Sometimes you happen to find yourself starting a DIY electronics project, much like a Free Software project. And if that hardware is actually to be plugged into one of the standard interfaces such as the various PCI variants, or USB, then you'll need to give it a USB Vendor and Device ID. Vendor ID's are 16bit, and allocated by the USB Implementers Forum (IF).
Unfortunately, applying for a Vendor ID costs you USD 2,000. Yes, two-thousand bucks US for creating an entry in a table. This might be peanuts for large hardware companies, but it's an awfully large amount of money for any of the many USB hardware projects that people tend to experiment with. Especially since micro-controllers with embedded USB device controller are quite commonplace these days.
In the software / Internet world, there also are unique ID's that need to be applied for. I'm talking about protocol numbers, port numbers and the like. I've already applied for a number of them at bodies such as IANA. Obviously they are for free. This way you can ensure not to use values that get later assigned to other organizations/projects, and everything is clean.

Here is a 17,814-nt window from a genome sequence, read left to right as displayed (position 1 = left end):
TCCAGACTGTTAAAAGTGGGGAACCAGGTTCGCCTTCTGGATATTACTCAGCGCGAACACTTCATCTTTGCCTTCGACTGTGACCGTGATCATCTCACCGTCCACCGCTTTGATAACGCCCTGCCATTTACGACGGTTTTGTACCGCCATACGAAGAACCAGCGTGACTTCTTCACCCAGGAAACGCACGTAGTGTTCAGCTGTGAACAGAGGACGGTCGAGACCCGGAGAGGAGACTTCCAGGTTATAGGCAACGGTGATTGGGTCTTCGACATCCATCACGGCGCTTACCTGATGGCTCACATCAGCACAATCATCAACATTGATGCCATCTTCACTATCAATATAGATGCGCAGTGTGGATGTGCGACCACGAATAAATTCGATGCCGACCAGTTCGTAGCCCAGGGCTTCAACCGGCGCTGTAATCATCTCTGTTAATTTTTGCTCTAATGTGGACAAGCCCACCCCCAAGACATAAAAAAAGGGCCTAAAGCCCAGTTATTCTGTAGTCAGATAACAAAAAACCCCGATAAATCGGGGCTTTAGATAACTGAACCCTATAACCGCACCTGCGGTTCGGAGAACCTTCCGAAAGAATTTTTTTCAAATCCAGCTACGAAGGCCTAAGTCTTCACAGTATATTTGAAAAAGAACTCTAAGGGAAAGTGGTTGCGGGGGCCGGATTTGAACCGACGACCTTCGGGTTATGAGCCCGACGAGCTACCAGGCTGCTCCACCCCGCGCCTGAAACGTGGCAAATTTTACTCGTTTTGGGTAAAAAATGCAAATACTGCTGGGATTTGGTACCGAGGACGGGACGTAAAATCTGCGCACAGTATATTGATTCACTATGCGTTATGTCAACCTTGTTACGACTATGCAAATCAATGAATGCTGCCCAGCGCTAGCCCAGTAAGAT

Ridiculous fees such as the USB IF fee for a Vendor ID are just leading to the situation when independent developers will chose random ID's, which will sooner or later clash with other vendors and his devices.
If the USB IF was really interested in stability and unique assignments, they would
- reserve a couple of vendor ID's for experimental/ organization internal use
- create a hand full of vendor ID's which are not assigned to any vendor, but where hobbyists and Free Hardware developers can have individual device ID's assigned to themselves, e.g. like the IANA protocol/port number process works